Three Imaginary Girls

Seattle's Indie-Pop Press – Music Reviews, Film Reviews, and Big Fun

Like Hunter S. Thompson and his attorney, my friend and I descended on Portland, Oregon to see Modest Mouse play live. Touring in support of their new album, We Were Dead Before the Ship Even Sank, Modest Mouse played two nights at McMenamin's Crystal Ballroom.

As Thompson's attorney was to watch out for Thompson as he drank himself stupid and did enough drugs to kill an elephant, my buddy was there to watch out for me.

Sometimes you can’t rely on your friends.

On the drive to Portland, I tell him, "Don't let me drink too much, I have to write about this show." So what does he do? He matches me drink for drink in the hotel room before the show, then encourages me to order a cocktail with dinner, then, as he’s switched to water halfway through Modest Mouse's set (which I hadn't noticed), never told me, "Maybe you shouldn't order your fifth beer." And the beers come in 20-ounce cups at the Crystal Ballroom. So, needless to say, things were a little fuzzy toward the end.

And as I sit here on the blue Astroturf of the walkway outside my hotel room, laptop on my thighs, cigarette hanging out of my mouth, maids walking past me, sunglasses on to keep the sun from making my hangover worse, I ask myself, "What angle am I going to take on this story? Especially with the details fuzzy." I yell through the window to my friend, "What angle am I going to take on this story?" And he yells back, "Write about how drunk you got."

At first I’m annoyed. I had warned him, I had asked him politely, to not let me do what I did. But then a thought pops in my beer-drenched brain. He’s right. But I shouldn't write about how drunk I got; rather, I should write about how all that beer was necessary to watch the show.

Now don’t take that statement the wrong way. Modest Mouse played a great show. In fact, it was a million times better than I’d expected. I’ve heard other people’s complaints from Modest Mouse shows in the past (boring; songs dragged on too long; the band wasn’t into it), but there’s no complaints from me about this show (thanks to the beer).

Love as Laughter provided great background music as we drank beers and smoked cigarettes in the lounge just downstairs from the Ballroom, where the show was piped in on speakers and a big-screen TV, waiting for the headliner.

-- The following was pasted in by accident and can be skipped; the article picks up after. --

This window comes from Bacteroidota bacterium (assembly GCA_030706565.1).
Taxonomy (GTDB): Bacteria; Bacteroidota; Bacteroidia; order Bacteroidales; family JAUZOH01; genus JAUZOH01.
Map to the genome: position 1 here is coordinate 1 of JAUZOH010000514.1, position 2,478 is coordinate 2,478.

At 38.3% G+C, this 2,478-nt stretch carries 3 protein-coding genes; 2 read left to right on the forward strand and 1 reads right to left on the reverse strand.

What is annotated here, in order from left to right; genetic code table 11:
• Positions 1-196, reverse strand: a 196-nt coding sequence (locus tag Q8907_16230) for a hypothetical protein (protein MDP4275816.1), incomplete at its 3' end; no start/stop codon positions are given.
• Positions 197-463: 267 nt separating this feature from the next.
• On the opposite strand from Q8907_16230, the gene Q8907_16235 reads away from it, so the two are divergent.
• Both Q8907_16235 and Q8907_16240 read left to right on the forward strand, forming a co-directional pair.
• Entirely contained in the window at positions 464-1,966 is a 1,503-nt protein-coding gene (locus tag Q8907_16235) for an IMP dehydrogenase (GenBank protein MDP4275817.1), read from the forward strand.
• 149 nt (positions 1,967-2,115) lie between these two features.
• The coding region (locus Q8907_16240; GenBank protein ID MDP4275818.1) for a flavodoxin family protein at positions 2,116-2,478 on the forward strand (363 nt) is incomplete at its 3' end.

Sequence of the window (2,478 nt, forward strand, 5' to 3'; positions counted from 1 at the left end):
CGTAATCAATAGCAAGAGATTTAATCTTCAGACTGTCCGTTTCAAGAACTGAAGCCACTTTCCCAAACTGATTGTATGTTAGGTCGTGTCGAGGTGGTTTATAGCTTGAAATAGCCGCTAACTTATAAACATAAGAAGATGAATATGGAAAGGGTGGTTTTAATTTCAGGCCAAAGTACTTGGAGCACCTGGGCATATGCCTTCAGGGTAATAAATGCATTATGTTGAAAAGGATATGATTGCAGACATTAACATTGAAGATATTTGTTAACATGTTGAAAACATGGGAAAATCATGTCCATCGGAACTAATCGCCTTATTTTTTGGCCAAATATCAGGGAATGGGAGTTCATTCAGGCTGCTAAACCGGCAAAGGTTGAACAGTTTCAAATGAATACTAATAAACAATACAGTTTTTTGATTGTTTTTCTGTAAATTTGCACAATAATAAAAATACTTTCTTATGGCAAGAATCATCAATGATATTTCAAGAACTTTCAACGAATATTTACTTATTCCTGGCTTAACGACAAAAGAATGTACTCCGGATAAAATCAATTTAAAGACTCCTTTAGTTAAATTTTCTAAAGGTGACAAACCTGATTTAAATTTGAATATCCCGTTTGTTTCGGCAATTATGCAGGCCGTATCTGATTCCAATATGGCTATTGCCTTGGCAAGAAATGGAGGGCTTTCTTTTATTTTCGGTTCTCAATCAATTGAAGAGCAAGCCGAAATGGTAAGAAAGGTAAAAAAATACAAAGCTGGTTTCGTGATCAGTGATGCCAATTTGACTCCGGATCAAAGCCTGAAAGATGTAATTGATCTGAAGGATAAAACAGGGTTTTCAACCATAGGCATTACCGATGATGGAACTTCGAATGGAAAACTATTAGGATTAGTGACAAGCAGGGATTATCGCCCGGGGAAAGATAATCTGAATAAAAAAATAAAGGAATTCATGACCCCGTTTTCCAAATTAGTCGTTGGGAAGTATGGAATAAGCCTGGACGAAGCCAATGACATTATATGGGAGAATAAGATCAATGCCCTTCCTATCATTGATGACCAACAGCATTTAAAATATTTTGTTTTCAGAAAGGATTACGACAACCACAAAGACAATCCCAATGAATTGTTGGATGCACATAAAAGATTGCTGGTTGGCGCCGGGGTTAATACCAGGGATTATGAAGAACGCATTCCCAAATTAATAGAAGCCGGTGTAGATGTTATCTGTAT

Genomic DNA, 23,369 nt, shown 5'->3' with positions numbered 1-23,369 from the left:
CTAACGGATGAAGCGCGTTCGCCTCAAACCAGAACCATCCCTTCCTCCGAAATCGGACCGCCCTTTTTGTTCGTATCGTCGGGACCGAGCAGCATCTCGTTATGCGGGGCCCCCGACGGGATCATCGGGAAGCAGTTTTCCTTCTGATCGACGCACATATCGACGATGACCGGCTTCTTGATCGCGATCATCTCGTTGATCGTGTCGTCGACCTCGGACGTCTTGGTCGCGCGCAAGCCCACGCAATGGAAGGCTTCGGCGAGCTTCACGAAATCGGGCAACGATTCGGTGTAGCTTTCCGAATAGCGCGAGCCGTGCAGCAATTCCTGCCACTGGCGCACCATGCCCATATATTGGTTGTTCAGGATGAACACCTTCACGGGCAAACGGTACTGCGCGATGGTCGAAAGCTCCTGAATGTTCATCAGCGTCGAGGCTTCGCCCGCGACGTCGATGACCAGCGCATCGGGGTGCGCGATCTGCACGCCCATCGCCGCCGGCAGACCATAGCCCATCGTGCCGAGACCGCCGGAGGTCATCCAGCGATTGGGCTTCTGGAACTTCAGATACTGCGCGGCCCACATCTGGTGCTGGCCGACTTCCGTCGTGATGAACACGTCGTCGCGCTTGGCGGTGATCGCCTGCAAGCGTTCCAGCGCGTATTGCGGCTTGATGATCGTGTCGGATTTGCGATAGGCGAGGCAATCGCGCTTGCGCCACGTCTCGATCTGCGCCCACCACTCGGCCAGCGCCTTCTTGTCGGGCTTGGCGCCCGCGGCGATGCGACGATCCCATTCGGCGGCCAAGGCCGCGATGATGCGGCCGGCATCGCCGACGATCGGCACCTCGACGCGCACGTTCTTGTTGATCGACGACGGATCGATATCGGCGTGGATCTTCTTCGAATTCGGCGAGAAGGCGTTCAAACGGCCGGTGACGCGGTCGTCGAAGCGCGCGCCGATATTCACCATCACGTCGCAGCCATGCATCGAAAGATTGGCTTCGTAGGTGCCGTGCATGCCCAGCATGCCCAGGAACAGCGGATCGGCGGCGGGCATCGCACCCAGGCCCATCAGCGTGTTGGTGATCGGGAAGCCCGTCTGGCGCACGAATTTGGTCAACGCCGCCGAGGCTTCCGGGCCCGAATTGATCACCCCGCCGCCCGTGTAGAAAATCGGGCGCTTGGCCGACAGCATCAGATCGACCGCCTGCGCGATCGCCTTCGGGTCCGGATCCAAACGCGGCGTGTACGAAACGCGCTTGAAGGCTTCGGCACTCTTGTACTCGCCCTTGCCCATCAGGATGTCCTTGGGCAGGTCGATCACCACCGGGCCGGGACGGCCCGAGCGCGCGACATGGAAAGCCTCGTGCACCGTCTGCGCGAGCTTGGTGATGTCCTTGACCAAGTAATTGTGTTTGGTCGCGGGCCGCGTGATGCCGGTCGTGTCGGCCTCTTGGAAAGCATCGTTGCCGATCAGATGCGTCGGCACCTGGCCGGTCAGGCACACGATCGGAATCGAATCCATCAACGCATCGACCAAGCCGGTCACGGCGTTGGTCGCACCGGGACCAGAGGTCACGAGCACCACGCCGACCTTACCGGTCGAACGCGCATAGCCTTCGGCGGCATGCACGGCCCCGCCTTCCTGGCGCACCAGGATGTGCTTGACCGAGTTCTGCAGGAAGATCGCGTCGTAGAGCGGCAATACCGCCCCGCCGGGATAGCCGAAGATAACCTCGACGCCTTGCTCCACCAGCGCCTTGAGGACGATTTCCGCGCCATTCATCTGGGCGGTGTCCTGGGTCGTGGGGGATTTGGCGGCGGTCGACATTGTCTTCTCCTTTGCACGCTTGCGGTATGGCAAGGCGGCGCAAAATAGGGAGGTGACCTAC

When Modest Mouse hit the stage, the band seemed excited, even happy, to be up there. Isaac Brock’s confident posture and assault on the microphone was entertaining; His jerky back and forth dance incited impersonators. The crowd (which reportedly included Stephen Malkmus and Sleater Kinney) swayed back and forth in time with the gusto everyone onstage was putting into the songs.

The set began with a majority of songs from the new album and Good News for People Who Love Bad News. Since the new album wasn't released yet, I was familiar with only a couple of its songs. Rather than feeling lost due to the lack of new album familiarity, I felt privileged to have heard them live first. My excitement for the new album was stoked, and when I hear the songs on recorded for the first time, it will take me back to the energy in the air that night.

The music was fun, bouncy, "discoey" as my friend put it. And, unlike what I’m used to, Modest Mouse got the crowd dancing. Maybe it was the Portland crowd. Maybe it was because it had been awhile since we’ve been able to see the band play live; maybe it was because the night before there had (supposedly) been sound problems. The crowd in the Crystal Ballroom Thursday danced like they were at a Bee Gees show in 1978. I may have even danced a little myself (again, thank you beer).

When "Dashboard," the first single from We Were Dead… came on, I may have even danced enough to spill some of my (third) beer on my T-shirt. The dancing, screaming, and jumping had not even decelerated, an hour after the first note.

Keeping the energy alive, with the band blasting trumpets, changing guitars, and only a minimal amount of inaudible banter from Brock, Modest Mouse kept the songs clipping along, and the crowd moving. “Float On” caused the most ruckus, with the crowd causing the springs in the Crystal Ballroom’s floor to bounce so hard almost everyone’s beer was sloshed out onto our feet.

By my fifth beer, I'm now missing a couple of scenes, and as I’m sure Hunter S. Thompson had a few editors shaking their heads with disappointment, I may have some imaginary girls shaking their heads because I honestly don't recall the song the band ended with before leaving the stage.

And for that matter, the I didn't recognize the song they played as their encore. The band went into a long, slow jam, old Modest Mouse style, which (beer-soaked or not) got boring after the seventh or so minute of the tune. The band as a whole sounded great, though if it wasn’t for that last beer that kept my brain slowed down enough to enjoy a ten-minute-long jam, I might have left.

The band finished, and the crowd gave them heavy applause (as they deserve), then we headed around the corner to another bar for one more beer, glad we saw Modest Mouse play, glad we saw them in Portland, glad we saw them at the Crystal Ballroom. We anticipated the hangovers we'd have in the morning.